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NCRC Member Profile: City of Dayton Human Relations Council

NCRC’s membership includes more than 600 community-focused organizations in 44 states. Here’s an introduction to one of them, City of Dayton Human Relations Council, from their Deputy Director, Joann Mawasha.

Tell us about your organization’s mission/focus area.

Established in 1962 by the Dayton City Commission, the Dayton Human Relations Council (HRC) enforces civil rights, provides business and technical assistance to minority-owned, woman-owned and small disadvantaged businesses; and hosts the Dayton Minority Business Assistance Center. We administer community relations initiatives that promote and maintain peace, goodwill and harmony, assist in reducing intergroup tensions, and ensure equality of treatment and opportunity to all who live, work, play and gather in the city of Dayton.

Describe a current challenge in your community and how your organization is addressing this?

A current challenge that we are facing in our nation as well as the Dayton community is the relationship between the community and law enforcement. The Community Appeals Board (CAB), staffed by the Human Relations Council, seeks to create an environment of transparency and accountability as well as unity and harmony. CAB hears appeals of citizens who are unsatisfied with the conclusions of Dayton Police Department (DPD) investigations of potential misconduct. Although the community oversight process is fairly new in most communities, in Dayton it has already given citizens an opportunity to voice their concerns at public hearings. As a result, the Board has recommended policy changes for DPD that have great potential to strengthen community-police relations.

Why did you join the NCRC?

We joined NCRC to collaborate with like minded organizations dedicated to promoting equity and inclusion in their communities. We also believe in fostering dialogue and learning more about important contemporary issues and public policies that impact day-to-day life for our residents. We value the Fair Lending Report, emails/newsletters, and ability to influence business practices and national policies. 

As an organization centered in the racial and social justice space, it is important that we align with national organizations committed to creating a more just and equitable world. We are committed to multi-generational change which transforms communities that have faced decades of disinvestment, and this can only be achieved when we join hands with organizations such as NCRC to accomplish this herculean work.  

For instance, COVID-19 identified the gaps and fragility of experience in low-income and minority communities.  While the pandemic was a tragedy of epic proportions, it also was the wake-up call that we needed to ensure communities are strengthened from the inside out. Organizations such as NCRC are committed to these issues, and we wanted to join them in transforming our communities. 

Have you collaborated, or would you like to collaborate with other organizations to successfully achieve a goal?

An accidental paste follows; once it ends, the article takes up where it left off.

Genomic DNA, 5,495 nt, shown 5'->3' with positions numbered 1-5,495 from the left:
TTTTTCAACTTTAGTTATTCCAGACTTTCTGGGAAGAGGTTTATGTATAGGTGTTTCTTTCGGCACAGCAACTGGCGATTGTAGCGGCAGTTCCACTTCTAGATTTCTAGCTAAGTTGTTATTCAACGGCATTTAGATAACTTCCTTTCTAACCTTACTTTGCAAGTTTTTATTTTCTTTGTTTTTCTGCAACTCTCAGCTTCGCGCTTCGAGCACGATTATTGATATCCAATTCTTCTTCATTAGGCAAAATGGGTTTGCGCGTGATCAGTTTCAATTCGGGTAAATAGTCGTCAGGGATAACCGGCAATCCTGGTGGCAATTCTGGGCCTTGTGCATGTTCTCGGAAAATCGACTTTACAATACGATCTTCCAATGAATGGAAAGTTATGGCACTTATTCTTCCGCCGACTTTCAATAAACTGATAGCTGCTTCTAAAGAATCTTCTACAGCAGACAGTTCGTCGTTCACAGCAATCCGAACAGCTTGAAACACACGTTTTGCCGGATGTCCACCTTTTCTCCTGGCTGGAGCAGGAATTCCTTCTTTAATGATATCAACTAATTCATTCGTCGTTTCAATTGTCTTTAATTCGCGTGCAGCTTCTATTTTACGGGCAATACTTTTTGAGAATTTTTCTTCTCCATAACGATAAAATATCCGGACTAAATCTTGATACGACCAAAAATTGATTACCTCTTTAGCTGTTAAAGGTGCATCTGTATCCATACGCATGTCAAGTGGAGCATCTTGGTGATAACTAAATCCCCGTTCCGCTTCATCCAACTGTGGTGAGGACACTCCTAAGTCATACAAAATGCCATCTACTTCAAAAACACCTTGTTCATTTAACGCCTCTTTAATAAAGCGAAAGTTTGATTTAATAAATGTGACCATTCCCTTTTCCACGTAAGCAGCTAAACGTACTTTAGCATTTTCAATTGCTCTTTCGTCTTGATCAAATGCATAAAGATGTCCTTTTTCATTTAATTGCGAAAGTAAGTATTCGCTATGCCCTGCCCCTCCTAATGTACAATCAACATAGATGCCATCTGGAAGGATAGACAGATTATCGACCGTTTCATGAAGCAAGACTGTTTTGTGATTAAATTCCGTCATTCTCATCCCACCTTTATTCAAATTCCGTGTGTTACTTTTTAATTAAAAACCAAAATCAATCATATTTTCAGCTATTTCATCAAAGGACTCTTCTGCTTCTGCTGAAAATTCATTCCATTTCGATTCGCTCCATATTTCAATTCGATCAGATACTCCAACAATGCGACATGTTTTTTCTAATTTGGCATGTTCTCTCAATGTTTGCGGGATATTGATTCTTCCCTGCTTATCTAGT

We collaborate with a number of local organizations to achieve our goals of promoting peace, harmony, equity and inclusion throughout Dayton. We would like to continue our collaborations that have the most impact for our residents. 

Please share a success story or memorable moment from your work.

In April 2022, the HRC hosted the Greater Dayton Small Business Opportunities Forum. The event was tailored to aid small, women-owned, disadvantaged, and minority business enterprises. The event was well attended with over 60 businesses present to learn about beneficial programs in the city of Dayton. Additionally, the HRC hosted the Dayton Fair Housing Symposium in September 2021. The event highlighted important housing trends and recent developments under the Fair Housing Act and landlord/tenant laws. The event attracted approximately 60 participants and will now become an annual event due to its success. 

Connect with the City of Dayton Human Relations Council: 

Website

Facebook

Instagram

Joann Mawasha is the Deputy Director for the City of Dayton Human Relations Council.

Pictured above is HRC hosting the inaugural Fair Housing Symposium (Photo courtesy of HRC).

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Redlining and Neighborhood Health

Before the pandemic devastated minority communities, banks and government officials starved them of capital.

Lower-income and minority neighborhoods that were intentionally cut off from lending and investment decades ago today suffer not only from reduced wealth and greater poverty, but from lower life expectancy and higher prevalence of chronic diseases that are risk factors for poor outcomes from COVID-19, a new study shows.

The new study, from the National Community Reinvestment Coalition (NCRC) with researchers from the University of Wisconsin–Milwaukee Joseph J. Zilber School of Public Health and the University of Richmond’s Digital Scholarship Lab, compared 1930’s maps of government-sanctioned lending discrimination zones with current census and public health data.

Table of Content

  • Executive Summary
  • Introduction
  • Redlining, the HOLC Maps and Segregation
  • Segregation, Public Health and COVID-19
  • Methods
  • Results
  • Discussion
  • Conclusion and Policy Recommendations
  • Citations
  • Appendix

Complete the form to download the full report: